I suppose the core question to ask about the interaction between these two thoughts has to do with the amount of correlation between the generality of an argument and the amount of surprise that it produces, and I don't really know what that is or how to find out what that is. An important side question is about the amount of correlation between specificity and competitive success, and I'm again unsure how to figure out what that might be.

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Have you yourself lost rounds because a team didn't disclose? Or have you always debated in a time when disclosure was universally accepted? You are right - I debated well before disclosure was ever even suggested. But I have judged a whole lot when disclosure was the norm. From my observation, it was,and is, the instrument of oppression, or the dispositif to use a Foucauldian term. As I mentioned before, the teams that really lobbied for disclosure were the huge, heavily funded, powerhouse teams. And perhaps some of these teams' 'toadie satellite schools.' Let me ask you this: if you are debating a round, and the round starts, are you allowed to access evidence on line during the round? Are you allowed to contact coaches during the round? I suspect that you can't contact coaches, but I am unsure about the ability to access on line resources. I would contend that a coach should not be allowed to prep teams post disclosure.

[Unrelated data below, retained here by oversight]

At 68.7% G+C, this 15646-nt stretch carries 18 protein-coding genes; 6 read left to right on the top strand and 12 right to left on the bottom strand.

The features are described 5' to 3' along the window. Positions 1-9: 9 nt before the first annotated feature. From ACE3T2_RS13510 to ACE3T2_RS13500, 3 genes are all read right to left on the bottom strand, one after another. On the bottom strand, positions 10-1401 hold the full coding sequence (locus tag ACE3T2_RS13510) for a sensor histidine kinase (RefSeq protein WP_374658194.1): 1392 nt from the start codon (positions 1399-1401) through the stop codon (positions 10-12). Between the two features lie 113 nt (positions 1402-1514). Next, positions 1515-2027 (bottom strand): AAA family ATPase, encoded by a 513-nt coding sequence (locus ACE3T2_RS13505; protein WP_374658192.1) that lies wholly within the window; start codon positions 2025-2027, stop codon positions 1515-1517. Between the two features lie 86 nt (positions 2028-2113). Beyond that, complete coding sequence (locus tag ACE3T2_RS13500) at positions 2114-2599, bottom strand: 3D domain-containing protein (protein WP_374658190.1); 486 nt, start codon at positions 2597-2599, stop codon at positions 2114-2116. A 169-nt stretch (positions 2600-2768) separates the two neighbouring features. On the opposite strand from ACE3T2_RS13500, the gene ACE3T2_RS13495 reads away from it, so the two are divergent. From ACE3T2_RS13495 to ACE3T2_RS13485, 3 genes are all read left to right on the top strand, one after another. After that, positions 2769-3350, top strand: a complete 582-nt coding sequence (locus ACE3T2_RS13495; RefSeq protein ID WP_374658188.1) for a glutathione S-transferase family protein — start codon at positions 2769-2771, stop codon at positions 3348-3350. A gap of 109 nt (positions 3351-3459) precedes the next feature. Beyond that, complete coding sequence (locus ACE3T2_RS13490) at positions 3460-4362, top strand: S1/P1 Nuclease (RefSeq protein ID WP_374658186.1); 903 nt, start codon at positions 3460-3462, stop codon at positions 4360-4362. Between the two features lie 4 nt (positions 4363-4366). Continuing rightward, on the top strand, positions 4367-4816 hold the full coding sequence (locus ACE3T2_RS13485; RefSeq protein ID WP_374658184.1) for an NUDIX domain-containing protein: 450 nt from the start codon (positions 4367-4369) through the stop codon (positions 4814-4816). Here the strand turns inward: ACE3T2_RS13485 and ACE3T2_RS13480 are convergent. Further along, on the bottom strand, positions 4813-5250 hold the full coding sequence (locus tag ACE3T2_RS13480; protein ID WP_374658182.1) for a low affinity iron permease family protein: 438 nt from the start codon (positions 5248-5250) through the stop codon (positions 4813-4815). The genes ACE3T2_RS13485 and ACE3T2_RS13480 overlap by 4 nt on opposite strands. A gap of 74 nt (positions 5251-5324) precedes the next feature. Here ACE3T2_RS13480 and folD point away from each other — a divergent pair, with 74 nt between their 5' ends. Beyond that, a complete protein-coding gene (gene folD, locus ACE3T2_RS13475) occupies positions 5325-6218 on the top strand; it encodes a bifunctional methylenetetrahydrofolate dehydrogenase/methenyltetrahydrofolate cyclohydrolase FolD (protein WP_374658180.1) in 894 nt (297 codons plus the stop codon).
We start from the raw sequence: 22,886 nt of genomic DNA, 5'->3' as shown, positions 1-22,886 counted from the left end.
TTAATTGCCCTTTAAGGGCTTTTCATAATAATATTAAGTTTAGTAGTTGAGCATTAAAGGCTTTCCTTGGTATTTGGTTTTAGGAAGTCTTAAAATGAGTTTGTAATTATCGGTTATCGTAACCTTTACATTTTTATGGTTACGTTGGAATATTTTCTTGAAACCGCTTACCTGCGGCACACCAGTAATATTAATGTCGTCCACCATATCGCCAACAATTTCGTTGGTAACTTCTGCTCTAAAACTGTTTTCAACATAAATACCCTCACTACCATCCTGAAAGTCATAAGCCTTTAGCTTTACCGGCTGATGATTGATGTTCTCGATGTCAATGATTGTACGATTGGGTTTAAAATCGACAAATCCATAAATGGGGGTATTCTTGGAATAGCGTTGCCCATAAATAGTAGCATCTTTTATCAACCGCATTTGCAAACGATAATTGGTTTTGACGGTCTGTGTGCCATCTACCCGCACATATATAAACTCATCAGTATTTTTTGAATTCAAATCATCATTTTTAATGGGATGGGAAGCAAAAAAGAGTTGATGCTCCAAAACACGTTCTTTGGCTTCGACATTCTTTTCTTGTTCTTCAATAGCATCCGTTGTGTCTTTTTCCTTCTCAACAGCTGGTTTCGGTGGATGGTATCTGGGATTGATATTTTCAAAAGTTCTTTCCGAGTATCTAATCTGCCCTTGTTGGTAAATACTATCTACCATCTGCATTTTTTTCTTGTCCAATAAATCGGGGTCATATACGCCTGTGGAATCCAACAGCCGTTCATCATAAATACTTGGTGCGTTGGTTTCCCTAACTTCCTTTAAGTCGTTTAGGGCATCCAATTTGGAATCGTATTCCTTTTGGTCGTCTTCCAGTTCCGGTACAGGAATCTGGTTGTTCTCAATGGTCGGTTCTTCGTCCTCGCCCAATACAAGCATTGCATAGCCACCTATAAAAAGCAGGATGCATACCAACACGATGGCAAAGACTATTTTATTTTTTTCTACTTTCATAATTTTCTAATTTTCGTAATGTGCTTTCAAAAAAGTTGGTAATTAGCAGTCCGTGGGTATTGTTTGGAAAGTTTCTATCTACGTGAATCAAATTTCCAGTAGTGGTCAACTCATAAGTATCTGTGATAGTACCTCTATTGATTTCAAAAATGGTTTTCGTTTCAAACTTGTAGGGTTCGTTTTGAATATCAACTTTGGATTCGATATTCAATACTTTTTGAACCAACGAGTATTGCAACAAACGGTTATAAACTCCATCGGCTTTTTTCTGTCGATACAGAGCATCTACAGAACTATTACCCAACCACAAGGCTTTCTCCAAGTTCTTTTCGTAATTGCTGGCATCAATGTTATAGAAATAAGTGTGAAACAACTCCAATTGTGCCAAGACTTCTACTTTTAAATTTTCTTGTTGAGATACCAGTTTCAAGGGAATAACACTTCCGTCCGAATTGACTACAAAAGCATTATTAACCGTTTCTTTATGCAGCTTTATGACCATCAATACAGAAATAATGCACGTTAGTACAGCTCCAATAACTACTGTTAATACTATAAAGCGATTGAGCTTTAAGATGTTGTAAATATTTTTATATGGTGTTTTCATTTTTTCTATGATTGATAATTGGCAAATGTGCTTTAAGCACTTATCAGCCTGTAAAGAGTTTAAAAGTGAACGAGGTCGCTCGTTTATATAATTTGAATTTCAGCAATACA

I'll be honest, I don't think I've ever lost a round because of a team's lack of disclosure. However, I do think the quality of these debates has been degraded, because it hampers the ability to craft the most specific arguments.

 

As for accessing ev online during rounds, it varies from tournament to tournament. It's prohibited by my state's activities association, but that's not true for everywhere. Communicating with coaches in-round is universally permitted as far as I know (for the record, I agree with prohibiting this). However, I think it is entirely different than talking to your coach before round. Working with your coach in round is basically taking the debate out of the competitors' hands and putting it in those of the coaches. Talking before the round is different, though. The debaters ultimately have to take what is discussed in and use it themselves. That to me is a learning experience and valuable. I'm speaking as someone from a smaller program that only has 1 assistant coach (and a head coach that does a great job running the program but doens't know contemporary debate very well). I understand that some of my competition may have more coaching resources, but I guess I'm ultimately more confident in my ability to take what my coach tells me to and use it better than my opponents.

 

I still stand by the reasons I outlined earlier as to why I don't think "surprise" is effective anymore. I also strongly agree with what qqqqqqqqqqqqq said about lack of disclosure being more likely to give "the big schools" the upper hand in the surprise game.

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So in other words, precisely nothing has changed since the last time someone made one of these threads. Gotcha.

 

i haven't been on cx.com in years. got on randomly after judging raytown's finals, just reminiscing. this is the first thread i see...

 

yup, still the same cx.com.

 

missouri is misery is missouri. the best teams didn't mind.